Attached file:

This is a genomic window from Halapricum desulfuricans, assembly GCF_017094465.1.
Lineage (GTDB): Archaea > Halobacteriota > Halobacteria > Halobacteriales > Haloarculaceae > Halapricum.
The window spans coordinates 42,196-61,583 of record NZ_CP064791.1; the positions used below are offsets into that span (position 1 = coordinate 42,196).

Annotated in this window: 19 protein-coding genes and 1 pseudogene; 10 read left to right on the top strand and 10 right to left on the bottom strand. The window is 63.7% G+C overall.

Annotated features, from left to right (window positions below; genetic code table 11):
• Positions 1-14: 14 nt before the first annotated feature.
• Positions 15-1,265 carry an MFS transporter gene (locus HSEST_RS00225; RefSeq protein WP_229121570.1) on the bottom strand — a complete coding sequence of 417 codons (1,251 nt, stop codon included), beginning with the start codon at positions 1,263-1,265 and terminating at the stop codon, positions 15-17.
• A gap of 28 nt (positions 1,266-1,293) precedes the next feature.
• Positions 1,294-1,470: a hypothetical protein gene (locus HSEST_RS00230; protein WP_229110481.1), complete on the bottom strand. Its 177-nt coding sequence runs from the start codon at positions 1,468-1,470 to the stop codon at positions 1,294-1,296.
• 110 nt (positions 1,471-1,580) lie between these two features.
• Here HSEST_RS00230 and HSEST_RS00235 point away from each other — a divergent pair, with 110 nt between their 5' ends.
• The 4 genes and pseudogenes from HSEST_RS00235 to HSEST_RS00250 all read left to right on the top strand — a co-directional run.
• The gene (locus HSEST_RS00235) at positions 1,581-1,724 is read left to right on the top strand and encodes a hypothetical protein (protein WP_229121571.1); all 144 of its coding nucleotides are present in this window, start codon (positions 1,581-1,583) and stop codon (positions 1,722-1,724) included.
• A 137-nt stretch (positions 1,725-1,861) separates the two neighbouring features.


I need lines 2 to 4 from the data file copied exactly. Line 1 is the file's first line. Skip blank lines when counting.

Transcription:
Lineage (GTDB): Archaea > Halobacteriota > Halobacteria > Halobacteriales > Haloarculaceae > Halapricum.
The window spans coordinates 42,196-61,583 of record NZ_CP064791.1; the positions used below are offsets into that span (position 1 = coordinate 42,196).

Annotated in this window: 19 protein-coding genes and 1 pseudogene; 10 read left to right on the top strand and 10 right to left on the bottom strand. The window is 63.7% G+C overall.